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Recurrent Retinal and Choroidal Ischemia in a Case of Ocular Ischemic Syndrome

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Case Reports

Recurrent Retinal and Choroidal Ischemia in a Case of Ocular Ischemic Syndrome

Koushik Tripathy et al. Ther Adv Ophthalmol.

Abstract

A 62 year-old male patient presented with fluctuating vision in both eyes. On fundus fluorescein angiogram, there was an area of choroidal and retinal ischemia in the left eye. The carotid evaluation revealed complete stenosis of the right internal carotid artery and 90% stenosis of the left internal carotid artery for which he underwent left modified endarterectomy. The vision and angiographic features improved after the procedure. Eleven months after the procedure, he again presented with choroidal ischemia due to recurrent left internal carotid artery blockage which improved gradually after carotid stenting.

Keywords: atherosclerosis; choroidal filling; giant cell arteritis; short posterior ciliary artery; triangle of Amalric.

Conflict of interest statement

Conflict of interest statement: The authors declared no potential conflicts of interest with respect to the research, authorship, and/or publication of this article.

Figures

Figure 1.
Figure 1.
(a) The fundus picture of the left eye at the presentation, showed venous dilation, (b) The early arteriovenous (AV) phase of fundus fluorescein angiogram (FFA) image showed a slowly progressing front edge of the dye (*) in the superotemporal retinal artery (suspected cilioretinal artery) and delayed filling of the superotemporal retinal vein. The perfusion of whole choroid seems delayed and compromised, (c) Late AV phase, showed the area of choroidal ischemia, and sluggish flow in the superotemporal retinal artery (*), (d, e) Mid phase showed disk leak and the horizontal area of choroidal ischemia (in between arrowheads), (f) Late phase showed obvious disk leak and paravascular staining.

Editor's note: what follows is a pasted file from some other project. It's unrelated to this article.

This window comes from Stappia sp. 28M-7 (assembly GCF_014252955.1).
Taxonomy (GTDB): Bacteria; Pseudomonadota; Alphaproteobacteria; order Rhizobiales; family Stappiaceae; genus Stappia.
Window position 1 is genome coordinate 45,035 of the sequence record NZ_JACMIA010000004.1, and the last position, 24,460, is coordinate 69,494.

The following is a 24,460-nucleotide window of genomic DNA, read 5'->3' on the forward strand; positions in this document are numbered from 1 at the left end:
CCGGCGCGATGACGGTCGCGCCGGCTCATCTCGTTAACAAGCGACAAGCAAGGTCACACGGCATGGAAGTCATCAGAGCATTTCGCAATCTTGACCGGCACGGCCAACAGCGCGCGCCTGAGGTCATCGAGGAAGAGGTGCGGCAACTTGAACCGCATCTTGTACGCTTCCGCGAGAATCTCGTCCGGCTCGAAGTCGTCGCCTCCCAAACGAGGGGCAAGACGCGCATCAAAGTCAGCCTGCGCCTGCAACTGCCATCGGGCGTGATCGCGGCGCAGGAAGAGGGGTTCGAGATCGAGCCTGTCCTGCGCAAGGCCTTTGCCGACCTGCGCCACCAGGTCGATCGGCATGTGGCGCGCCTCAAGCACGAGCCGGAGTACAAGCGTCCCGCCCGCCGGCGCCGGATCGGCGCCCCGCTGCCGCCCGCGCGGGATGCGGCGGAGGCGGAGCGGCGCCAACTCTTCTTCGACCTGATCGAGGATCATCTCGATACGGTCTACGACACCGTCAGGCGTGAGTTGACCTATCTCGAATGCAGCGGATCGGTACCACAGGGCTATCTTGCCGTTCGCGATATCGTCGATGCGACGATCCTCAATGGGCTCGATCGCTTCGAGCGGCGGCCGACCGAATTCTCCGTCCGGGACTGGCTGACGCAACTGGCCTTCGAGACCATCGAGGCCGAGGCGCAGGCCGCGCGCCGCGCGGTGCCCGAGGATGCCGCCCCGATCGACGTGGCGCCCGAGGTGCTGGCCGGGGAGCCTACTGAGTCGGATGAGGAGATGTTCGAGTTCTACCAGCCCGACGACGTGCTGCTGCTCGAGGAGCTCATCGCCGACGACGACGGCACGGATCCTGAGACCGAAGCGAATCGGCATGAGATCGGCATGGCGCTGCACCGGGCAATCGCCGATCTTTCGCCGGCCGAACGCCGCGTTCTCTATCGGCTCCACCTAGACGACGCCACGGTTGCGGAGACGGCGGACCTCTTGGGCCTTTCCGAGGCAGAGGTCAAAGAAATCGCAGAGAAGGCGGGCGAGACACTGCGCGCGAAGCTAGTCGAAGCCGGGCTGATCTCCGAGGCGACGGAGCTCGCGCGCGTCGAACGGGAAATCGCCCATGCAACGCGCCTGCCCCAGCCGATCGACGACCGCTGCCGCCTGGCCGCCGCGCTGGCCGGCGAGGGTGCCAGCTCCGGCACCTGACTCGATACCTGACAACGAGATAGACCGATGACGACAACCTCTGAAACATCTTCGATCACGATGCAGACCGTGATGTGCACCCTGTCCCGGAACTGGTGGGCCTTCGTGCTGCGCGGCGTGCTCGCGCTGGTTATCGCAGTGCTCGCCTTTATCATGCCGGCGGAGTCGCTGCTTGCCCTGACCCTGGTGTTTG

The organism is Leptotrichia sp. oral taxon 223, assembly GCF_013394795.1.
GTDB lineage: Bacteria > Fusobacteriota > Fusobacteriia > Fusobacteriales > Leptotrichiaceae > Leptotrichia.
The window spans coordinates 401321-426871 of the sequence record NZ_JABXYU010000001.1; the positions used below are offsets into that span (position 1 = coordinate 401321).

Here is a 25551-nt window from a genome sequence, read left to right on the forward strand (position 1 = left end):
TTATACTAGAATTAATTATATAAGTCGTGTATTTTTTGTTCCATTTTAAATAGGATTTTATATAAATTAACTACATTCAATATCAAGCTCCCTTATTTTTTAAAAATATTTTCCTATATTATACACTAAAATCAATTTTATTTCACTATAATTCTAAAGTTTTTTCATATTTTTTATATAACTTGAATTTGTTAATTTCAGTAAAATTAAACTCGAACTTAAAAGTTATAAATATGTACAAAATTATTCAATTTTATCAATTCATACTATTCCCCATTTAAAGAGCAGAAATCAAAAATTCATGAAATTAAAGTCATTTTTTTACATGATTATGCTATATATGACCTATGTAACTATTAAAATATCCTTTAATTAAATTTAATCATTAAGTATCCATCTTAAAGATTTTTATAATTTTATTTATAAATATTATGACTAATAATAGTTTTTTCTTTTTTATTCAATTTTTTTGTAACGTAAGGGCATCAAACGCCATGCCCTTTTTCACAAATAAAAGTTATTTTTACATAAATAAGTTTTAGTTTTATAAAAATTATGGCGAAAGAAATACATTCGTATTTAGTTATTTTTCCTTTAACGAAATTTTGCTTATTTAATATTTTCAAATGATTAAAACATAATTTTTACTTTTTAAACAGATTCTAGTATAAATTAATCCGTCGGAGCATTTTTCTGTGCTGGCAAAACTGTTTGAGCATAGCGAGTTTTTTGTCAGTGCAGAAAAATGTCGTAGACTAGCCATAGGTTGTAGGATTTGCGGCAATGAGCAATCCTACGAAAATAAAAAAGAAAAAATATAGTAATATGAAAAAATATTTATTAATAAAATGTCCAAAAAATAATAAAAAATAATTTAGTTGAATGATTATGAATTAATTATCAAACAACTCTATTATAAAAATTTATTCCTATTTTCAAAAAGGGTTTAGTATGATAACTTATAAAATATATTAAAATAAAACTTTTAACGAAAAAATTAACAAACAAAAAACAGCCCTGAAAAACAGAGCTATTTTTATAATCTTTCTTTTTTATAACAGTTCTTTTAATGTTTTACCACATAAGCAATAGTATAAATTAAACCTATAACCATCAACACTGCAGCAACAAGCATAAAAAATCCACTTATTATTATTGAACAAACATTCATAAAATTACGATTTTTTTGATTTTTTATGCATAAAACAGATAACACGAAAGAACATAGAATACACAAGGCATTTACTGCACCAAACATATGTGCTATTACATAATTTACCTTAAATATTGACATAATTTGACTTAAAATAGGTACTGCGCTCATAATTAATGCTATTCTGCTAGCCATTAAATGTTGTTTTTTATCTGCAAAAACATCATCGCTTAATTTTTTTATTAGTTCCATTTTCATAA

Figure 2.
Figure 2.
(a) The right fundus at presentation, (b) Early phase of FFA revealed irregular caliber of the retinal arterioles and microvascular abnormality around the fovea and temporal microaneurysms, (c) The late FFA image of the right eye showed mild perifoveal capillary leak, (d) The optical coherence tomography (OCT) scan of the right fovea showed normal foveal contour and absence of intraretinal/subretinal fluid, (e) The vertical optical OCT scan (going from inferior to superior) of the left fovea shows mild inner retinal thinning of the superior macula. FFA: fundus fluorescein angiogram.
Figure 3.
Figure 3.
(a) Four and half months after carotid endarterectomy, the choroidal and retinal ischemia has markedly improved, but there is still some paravascular capillary leakage (b) in the late phase and disk leak, (c) Eleven month after the procedure, left eye showed neovascularization of the disk. The arterial phase (d) showed impaired choroidal perfusion and arterial dye front in the superotemporal retinal artery. The arteriovenous phase (e) shows sluggish arterial circulation, and evident recurrent choroidal ischemia. Late phase (f) shows severe paravascular and capillary leak and disk leak. Peripheral retinal capillary nonperfusion areas were noted (g, h, i).
Figure 4.
Figure 4.
(a) Fundus photo of the left eye two and a half month after carotid stenting, (b, c, d) Corresponding FFA showed improved retinal and choroidal circulation, (e) Fundus photo after 2 and ½ years of carotid stenting of the left side, (f, g, h) FFA shows subtle residual choroidal ischemia and mild disk staining in the late phase (h). FFA: fundus fluorescein angiogram.

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